The Marine Litter issue.
Marine litter is made up of discarded objects that do not occur naturally in the marine and coastal environment. Alarmingly, over the past 15 years the amount of marine litter washing up on UK beaches has almost doubled. Typical examples of marine litter include waste from beach users, sewage-related debris, medical waste, shipping debris and fishing waste.
Sources of marine litter*:
- 40.4% from the public
- 4.5% Sewage related Debris
- 13.9% fishing litter
- 0.7% fly tipping
- 3.9% shipping
- 0.2% medical waste
- 36.3% non-sourced
(*MCS Beachwatch Survey 2012)
The vast majority of marine litter is plastic, which never truly breaks down. Experts suggest plastic left in the environment will be with us in some microscopic form many thousands of years.
When in the sea, plastics can also adsorb toxic chemicals, becoming increasingly harmful over time, and often entering the food chain when mistaken for food items by fish, seabirds, marine mammals and other organisms. Over 100,000 marine mammals and over 1 million seabirds die every year from ingestion of and entanglement in marine litter.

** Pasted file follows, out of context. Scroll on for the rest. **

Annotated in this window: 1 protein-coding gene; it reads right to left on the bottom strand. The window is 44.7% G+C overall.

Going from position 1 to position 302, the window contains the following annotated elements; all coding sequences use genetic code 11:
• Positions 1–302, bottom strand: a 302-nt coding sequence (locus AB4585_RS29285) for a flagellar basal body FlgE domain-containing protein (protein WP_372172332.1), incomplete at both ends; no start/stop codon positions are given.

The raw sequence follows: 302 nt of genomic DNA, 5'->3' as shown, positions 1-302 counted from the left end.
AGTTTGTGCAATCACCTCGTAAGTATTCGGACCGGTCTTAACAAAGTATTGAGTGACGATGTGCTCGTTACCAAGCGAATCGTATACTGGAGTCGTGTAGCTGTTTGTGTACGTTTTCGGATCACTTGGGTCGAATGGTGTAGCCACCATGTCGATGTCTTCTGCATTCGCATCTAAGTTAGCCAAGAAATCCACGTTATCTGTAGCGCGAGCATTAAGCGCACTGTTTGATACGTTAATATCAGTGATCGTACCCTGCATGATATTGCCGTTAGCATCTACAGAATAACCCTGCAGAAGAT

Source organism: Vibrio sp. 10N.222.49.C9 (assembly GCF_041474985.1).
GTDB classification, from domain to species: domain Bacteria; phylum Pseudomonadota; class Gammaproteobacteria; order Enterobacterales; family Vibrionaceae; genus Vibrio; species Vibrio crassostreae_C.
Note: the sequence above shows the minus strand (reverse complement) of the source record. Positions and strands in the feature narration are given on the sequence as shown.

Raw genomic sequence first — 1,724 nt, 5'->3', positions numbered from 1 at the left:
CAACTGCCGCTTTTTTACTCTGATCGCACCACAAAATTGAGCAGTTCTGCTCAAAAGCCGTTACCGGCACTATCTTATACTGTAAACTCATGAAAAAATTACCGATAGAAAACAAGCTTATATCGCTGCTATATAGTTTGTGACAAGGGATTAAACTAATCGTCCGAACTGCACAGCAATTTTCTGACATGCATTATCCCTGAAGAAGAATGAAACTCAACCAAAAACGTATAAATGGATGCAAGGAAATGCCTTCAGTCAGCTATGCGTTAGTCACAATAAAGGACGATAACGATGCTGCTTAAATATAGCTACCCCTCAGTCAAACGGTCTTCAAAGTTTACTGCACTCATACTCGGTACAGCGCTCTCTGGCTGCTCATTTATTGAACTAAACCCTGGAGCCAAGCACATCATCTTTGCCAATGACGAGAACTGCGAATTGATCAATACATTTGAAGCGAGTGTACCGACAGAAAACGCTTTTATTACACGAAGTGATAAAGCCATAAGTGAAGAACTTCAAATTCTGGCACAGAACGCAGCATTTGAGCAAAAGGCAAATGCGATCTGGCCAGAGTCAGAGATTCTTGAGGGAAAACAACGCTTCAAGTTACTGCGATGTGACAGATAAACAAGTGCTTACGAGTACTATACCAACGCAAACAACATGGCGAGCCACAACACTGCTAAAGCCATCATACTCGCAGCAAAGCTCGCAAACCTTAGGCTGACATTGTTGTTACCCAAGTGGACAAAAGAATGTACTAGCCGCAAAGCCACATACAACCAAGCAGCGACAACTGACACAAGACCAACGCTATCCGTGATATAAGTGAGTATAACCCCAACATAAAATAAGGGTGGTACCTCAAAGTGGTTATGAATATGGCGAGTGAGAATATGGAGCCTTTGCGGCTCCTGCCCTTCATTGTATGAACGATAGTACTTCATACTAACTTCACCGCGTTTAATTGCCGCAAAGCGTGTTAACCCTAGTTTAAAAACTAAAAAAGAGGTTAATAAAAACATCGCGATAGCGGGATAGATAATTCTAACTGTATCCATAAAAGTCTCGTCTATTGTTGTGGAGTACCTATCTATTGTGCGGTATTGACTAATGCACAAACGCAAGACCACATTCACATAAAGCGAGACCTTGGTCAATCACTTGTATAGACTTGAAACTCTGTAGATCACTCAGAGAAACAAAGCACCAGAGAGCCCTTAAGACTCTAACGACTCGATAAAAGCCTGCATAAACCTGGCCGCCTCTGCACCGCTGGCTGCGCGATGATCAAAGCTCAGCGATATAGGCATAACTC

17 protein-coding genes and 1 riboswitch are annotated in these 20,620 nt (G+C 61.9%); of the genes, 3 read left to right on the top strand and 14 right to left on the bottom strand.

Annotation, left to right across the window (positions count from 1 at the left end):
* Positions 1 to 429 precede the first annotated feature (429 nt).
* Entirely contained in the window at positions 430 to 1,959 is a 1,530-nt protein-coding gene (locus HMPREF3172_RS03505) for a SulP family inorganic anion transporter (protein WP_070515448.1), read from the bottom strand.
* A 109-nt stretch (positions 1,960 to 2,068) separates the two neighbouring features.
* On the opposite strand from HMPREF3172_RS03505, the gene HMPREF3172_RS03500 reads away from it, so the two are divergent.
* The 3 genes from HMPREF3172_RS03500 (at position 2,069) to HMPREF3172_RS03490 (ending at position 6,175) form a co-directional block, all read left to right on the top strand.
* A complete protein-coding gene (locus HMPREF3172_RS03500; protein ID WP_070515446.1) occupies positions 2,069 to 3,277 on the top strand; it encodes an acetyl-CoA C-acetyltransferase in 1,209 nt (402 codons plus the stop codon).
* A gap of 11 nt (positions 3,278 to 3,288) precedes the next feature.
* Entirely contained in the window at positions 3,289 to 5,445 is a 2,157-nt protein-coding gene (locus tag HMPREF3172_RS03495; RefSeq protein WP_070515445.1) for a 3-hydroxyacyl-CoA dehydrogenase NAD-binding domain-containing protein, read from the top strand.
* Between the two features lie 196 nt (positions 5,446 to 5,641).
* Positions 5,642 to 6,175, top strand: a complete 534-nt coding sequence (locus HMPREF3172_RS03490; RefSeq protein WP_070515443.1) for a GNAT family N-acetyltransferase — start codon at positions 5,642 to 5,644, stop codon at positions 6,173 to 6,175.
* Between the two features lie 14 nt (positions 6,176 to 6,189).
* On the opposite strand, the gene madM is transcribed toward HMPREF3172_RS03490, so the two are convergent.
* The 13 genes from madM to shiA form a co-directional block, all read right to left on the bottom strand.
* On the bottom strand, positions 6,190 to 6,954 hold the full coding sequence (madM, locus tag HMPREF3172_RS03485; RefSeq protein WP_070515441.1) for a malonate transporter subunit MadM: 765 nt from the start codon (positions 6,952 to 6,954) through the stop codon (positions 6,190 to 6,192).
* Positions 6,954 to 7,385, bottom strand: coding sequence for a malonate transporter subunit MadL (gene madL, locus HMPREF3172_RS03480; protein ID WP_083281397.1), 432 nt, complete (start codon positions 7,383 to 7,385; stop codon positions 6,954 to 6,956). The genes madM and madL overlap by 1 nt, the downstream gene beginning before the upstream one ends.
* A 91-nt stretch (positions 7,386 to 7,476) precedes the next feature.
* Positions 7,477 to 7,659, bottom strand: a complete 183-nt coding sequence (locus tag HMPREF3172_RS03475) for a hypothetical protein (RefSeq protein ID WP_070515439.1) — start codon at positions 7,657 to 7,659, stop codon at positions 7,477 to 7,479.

Plastic debris can be found littering coastlines all across the world’s oceans, even on the most far-flung and inaccessible of beaches. Plastic is not biodegradable and will degrade slower in the marine environment than on land. A normal plastic bottle may persist for more than 450 years if left on a beach.
Beach users have to be wary of injury from broken glass, rusting metal or discarded medical waste. We should also be aware that the beach is likely to suffer from sewage discharges if sewage-related debris such as cotton bud sticks or tampon applicators are present. Marine litter strewn all over a beach can also have a detrimental effect on tourism with visitors put off from using it for recreation.